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I'm struggling with understanding Liouville's theorem, more precisely when does the theorem not hold. I'm looking for a non-holomorphic function to show that theorem doesn't work.

Liouville’s Theorem: Let $f : \mathbb{C} \rightarrow \mathbb{C}$ be an bounded entire function. Then $f$ is constant.

My first guess is, I should take function $f(z)=\frac{1}{z}$ on set $|z|>1$, which is ofcourse bounded but not holomorphic in $z=0$.

I don't know how to move futher with the example or should I find another example of non-holomorphic function?

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    $\begingroup$ So you want a bounded but not holomorphic function that is not a constant? $\endgroup$
    – Randall
    Commented Feb 14, 2021 at 15:50
  • $\begingroup$ I'm into why entire function assumption is essential. $\endgroup$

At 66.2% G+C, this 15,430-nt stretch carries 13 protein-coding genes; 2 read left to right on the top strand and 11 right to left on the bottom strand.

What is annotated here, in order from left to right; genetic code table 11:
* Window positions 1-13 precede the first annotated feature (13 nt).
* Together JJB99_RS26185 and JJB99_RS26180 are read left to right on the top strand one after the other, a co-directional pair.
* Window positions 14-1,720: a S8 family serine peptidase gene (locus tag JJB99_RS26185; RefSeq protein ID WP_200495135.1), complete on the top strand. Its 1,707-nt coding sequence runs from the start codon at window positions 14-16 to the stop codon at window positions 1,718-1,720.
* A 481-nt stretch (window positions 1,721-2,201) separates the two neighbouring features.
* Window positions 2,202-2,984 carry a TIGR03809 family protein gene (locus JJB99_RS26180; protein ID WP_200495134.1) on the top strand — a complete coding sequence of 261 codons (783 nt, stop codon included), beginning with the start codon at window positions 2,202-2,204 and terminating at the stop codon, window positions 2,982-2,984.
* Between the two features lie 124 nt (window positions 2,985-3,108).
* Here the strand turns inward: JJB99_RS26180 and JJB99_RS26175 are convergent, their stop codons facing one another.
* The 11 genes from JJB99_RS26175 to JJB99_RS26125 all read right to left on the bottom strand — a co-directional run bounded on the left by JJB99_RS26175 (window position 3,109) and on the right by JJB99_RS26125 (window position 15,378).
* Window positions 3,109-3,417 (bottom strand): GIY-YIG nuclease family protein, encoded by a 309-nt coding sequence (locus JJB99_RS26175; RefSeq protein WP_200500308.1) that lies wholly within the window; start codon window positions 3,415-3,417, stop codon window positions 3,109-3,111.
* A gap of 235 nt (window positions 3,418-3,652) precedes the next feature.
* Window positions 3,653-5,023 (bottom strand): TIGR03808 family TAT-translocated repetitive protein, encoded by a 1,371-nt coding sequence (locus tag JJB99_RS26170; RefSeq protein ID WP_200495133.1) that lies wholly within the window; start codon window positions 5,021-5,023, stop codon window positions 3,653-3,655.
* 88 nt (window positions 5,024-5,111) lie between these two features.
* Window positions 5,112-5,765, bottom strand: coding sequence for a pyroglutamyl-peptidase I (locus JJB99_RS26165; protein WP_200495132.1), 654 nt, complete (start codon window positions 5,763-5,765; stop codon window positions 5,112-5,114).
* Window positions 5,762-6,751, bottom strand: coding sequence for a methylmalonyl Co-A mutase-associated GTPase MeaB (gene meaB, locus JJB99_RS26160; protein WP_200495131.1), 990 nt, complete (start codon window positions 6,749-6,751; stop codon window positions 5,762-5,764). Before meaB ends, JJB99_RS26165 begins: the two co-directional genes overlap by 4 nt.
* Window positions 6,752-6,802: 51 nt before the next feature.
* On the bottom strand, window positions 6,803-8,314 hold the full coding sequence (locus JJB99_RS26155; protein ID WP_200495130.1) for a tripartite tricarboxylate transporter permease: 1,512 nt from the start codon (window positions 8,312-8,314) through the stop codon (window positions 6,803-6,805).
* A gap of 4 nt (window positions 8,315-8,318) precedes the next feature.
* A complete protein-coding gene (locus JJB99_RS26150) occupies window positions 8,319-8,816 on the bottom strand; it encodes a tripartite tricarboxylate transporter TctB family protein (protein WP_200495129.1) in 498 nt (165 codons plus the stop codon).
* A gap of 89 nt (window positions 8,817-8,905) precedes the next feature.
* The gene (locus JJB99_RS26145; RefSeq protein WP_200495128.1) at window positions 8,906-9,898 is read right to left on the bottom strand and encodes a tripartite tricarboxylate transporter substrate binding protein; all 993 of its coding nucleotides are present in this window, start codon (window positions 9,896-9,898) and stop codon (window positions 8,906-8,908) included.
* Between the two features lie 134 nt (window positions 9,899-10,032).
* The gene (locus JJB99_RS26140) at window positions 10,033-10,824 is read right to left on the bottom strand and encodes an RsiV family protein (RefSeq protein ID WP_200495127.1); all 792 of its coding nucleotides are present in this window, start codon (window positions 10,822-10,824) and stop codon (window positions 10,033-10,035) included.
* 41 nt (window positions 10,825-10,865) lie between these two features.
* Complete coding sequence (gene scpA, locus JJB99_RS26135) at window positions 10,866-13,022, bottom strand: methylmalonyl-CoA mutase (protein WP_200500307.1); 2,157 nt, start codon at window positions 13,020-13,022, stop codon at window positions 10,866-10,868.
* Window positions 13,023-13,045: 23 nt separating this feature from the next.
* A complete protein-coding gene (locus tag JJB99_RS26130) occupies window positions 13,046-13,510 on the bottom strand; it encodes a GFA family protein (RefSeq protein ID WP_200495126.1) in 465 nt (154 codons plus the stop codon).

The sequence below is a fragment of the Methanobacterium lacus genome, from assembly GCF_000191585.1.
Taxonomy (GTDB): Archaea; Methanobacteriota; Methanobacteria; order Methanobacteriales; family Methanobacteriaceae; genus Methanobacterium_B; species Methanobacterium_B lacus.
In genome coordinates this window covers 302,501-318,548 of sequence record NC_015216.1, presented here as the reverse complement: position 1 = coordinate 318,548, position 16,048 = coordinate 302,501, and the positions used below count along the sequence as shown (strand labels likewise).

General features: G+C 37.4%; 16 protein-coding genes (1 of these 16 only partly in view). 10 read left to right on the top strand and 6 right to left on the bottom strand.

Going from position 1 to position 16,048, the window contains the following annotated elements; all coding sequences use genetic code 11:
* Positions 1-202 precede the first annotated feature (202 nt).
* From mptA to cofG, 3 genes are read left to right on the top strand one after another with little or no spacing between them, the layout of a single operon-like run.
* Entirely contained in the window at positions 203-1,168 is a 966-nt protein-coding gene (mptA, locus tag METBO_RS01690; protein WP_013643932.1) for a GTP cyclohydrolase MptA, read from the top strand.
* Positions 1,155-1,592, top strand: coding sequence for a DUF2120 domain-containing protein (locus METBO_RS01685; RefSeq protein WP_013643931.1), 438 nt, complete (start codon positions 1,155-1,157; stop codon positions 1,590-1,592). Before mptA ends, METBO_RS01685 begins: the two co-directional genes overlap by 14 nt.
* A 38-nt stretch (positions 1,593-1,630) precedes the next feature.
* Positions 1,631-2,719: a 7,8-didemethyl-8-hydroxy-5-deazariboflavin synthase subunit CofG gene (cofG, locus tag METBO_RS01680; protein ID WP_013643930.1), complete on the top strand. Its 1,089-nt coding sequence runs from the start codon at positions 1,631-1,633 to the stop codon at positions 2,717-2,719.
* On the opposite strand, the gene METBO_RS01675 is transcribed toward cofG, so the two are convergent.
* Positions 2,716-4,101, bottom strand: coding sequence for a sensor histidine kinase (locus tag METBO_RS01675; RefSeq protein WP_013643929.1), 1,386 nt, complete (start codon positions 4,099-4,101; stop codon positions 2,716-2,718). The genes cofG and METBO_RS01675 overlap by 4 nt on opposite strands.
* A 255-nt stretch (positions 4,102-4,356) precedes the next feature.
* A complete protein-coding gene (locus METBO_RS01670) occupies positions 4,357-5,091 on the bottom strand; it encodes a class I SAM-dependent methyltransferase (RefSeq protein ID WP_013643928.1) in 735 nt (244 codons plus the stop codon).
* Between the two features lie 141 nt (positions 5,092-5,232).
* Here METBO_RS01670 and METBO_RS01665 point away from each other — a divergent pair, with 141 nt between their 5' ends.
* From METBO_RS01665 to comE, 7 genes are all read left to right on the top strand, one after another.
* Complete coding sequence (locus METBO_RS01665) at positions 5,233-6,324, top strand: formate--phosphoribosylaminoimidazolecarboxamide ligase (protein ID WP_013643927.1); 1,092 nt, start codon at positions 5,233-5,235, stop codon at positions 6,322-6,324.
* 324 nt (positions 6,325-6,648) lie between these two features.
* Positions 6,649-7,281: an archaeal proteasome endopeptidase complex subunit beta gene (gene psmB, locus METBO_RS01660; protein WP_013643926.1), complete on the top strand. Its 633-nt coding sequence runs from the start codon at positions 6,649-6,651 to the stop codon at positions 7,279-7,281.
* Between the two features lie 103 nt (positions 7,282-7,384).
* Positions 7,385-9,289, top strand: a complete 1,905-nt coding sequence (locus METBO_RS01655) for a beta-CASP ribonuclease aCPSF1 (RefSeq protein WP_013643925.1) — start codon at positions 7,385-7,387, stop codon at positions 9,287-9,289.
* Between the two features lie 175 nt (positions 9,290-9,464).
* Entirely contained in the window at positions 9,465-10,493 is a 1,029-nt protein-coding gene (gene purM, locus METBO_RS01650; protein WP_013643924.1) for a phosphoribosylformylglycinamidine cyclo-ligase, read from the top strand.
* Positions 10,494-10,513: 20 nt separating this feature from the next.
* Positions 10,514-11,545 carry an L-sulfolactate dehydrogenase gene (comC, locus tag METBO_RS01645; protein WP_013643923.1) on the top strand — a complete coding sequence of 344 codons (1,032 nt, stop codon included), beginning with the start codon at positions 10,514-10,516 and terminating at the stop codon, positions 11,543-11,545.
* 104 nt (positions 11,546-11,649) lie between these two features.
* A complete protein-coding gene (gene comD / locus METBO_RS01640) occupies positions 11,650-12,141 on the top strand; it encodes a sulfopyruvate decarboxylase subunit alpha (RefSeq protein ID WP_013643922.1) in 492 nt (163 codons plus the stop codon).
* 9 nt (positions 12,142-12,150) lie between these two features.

– Michal
    Commented Feb 14, 2021 at 15:57
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    $\begingroup$ The just let $f$ be $+1$ somewhere and $-1$ somewhere else. Bounded, not constant, and not entire because it's not even continuous. $\endgroup$
    – Randall
    Commented Feb 14, 2021 at 16:03

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What about $f(z)=\cos(\operatorname{Re}z)+\sin(\operatorname{Im}z)i$? It is bounded, non-holomorphic and non-constant. And, as an extra, it is continuous.

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